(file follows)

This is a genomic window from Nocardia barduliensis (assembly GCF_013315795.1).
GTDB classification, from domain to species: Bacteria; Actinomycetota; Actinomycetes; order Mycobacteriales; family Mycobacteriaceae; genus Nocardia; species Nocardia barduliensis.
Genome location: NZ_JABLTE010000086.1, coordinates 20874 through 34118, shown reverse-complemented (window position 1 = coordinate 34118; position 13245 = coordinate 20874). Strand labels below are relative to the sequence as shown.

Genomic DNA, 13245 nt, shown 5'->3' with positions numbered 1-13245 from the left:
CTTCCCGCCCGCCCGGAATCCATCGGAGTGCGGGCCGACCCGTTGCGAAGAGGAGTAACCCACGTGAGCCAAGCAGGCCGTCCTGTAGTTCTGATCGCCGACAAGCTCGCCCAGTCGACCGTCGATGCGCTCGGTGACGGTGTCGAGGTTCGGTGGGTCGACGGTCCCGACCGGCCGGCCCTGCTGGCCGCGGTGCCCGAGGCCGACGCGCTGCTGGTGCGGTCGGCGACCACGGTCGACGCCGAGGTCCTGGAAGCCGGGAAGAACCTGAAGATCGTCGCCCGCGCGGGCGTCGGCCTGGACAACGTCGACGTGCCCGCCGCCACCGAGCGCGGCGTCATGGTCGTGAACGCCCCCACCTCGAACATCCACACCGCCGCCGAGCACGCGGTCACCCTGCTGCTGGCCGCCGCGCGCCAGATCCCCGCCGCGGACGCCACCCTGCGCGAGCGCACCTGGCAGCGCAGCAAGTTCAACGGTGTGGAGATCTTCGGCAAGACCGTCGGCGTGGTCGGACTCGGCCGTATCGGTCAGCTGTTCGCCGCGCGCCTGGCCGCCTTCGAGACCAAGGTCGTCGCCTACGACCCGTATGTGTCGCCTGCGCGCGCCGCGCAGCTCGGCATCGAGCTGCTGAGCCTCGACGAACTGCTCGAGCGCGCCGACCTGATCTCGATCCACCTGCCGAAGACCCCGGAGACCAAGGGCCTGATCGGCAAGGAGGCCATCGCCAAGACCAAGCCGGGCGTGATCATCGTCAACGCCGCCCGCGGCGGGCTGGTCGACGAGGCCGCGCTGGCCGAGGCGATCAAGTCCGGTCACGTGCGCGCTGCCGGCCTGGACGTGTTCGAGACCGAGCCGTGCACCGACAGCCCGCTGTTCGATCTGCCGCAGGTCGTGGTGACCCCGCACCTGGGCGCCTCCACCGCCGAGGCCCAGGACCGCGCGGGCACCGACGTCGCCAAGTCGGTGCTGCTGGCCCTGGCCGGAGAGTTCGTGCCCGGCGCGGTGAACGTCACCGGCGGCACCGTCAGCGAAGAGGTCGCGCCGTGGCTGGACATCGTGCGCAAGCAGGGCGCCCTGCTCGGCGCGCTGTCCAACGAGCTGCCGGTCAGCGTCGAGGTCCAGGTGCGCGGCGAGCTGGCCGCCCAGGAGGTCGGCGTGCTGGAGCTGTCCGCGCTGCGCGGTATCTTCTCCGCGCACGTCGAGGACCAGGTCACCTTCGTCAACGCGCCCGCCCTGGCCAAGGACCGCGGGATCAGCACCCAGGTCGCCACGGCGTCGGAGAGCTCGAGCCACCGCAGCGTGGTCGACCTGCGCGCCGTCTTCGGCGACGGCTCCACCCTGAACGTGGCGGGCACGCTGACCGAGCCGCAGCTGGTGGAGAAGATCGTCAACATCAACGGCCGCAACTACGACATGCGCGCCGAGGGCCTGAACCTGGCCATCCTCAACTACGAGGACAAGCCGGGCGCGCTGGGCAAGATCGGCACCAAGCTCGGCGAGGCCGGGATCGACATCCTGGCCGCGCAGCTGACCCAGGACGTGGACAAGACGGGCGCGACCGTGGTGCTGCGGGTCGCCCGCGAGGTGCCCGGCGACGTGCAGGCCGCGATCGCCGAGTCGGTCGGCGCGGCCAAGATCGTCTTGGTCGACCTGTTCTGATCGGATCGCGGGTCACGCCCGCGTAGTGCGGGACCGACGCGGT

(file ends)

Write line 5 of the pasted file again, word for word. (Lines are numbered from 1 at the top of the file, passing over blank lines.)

CTTCCCGCCCGCCCGGAATCCATCGGAGTGCGGGCCGACCCGTTGCGAAGAGGAGTAACCCACGTGAGCCAAGCAGGCCGTCCTGTAGTTCTGATCGCCGACAAGCTCGCCCAGTCGACCGTCGATGCGCTCGGTGACGGTGTCGAGGTTCGGTGGGTCGACGGTCCCGACCGGCCGGCCCTGCTGGCCGCGGTGCCCGAGGCCGACGCGCTGCTGGTGCGGTCGGCGACCACGGTCGACGCCGAGGTCCTGGAAGCCGGGAAGAACCTGAAGATCGTCGCCCGCGCGGGCGTCGGCCTGGACAACGTCGACGTGCCCGCCGCCACCGAGCGCGGCGTCATGGTCGTGAACGCCCCCACCTCGAACATCCACACCGCCGCCGAGCACGCGGTCACCCTGCTGCTGGCCGCCGCGCGCCAGATCCCCGCCGCGGACGCCACCCTGCGCGAGCGCACCTGGCAGCGCAGCAAGTTCAACGGTGTGGAGATCTTCGGCAAGACCGTCGGCGTGGTCGGACTCGGCCGTATCGGTCAGCTGTTCGCCGCGCGCCTGGCCGCCTTCGAGACCAAGGTCGTCGCCTACGACCCGTATGTGTCGCCTGCGCGCGCCGCGCAGCTCGGCATCGAGCTGCTGAGCCTCGACGAACTGCTCGAGCGCGCCGACCTGATCTCGATCCACCTGCCGAAGACCCCGGAGACCAAGGGCCTGATCGGCAAGGAGGCCATCGCCAAGACCAAGCCGGGCGTGATCATCGTCAACGCCGCCCGCGGCGGGCTGGTCGACGAGGCCGCGCTGGCCGAGGCGATCAAGTCCGGTCACGTGCGCGCTGCCGGCCTGGACGTGTTCGAGACCGAGCCGTGCACCGACAGCCCGCTGTTCGATCTGCCGCAGGTCGTGGTGACCCCGCACCTGGGCGCCTCCACCGCCGAGGCCCAGGACCGCGCGGGCACCGACGTCGCCAAGTCGGTGCTGCTGGCCCTGGCCGGAGAGTTCGTGCCCGGCGCGGTGAACGTCACCGGCGGCACCGTCAGCGAAGAGGTCGCGCCGTGGCTGGACATCGTGCGCAAGCAGGGCGCCCTGCTCGGCGCGCTGTCCAACGAGCTGCCGGTCAGCGTCGAGGTCCAGGTGCGCGGCGAGCTGGCCGCCCAGGAGGTCGGCGTGCTGGAGCTGTCCGCGCTGCGCGGTATCTTCTCCGCGCACGTCGAGGACCAGGTCACCTTCGTCAACGCGCCCGCCCTGGCCAAGGACCGCGGGATCAGCACCCAGGTCGCCACGGCGTCGGAGAGCTCGAGCCACCGCAGCGTGGTCGACCTGCGCGCCGTCTTCGGCGACGGCTCCACCCTGAACGTGGCGGGCACGCTGACCGAGCCGCAGCTGGTGGAGAAGATCGTCAACATCAACGGCCGCAACTACGACATGCGCGCCGAGGGCCTGAACCTGGCCATCCTCAACTACGAGGACAAGCCGGGCGCGCTGGGCAAGATCGGCACCAAGCTCGGCGAGGCCGGGATCGACATCCTGGCCGCGCAGCTGACCCAGGACGTGGACAAGACGGGCGCGACCGTGGTGCTGCGGGTCGCCCGCGAGGTGCCCGGCGACGTGCAGGCCGCGATCGCCGAGTCGGTCGGCGCGGCCAAGATCGTCTTGGTCGACCTGTTCTGATCGGATCGCGGGTCACGCCCGCGTAGTGCGGGACCGACGCGGT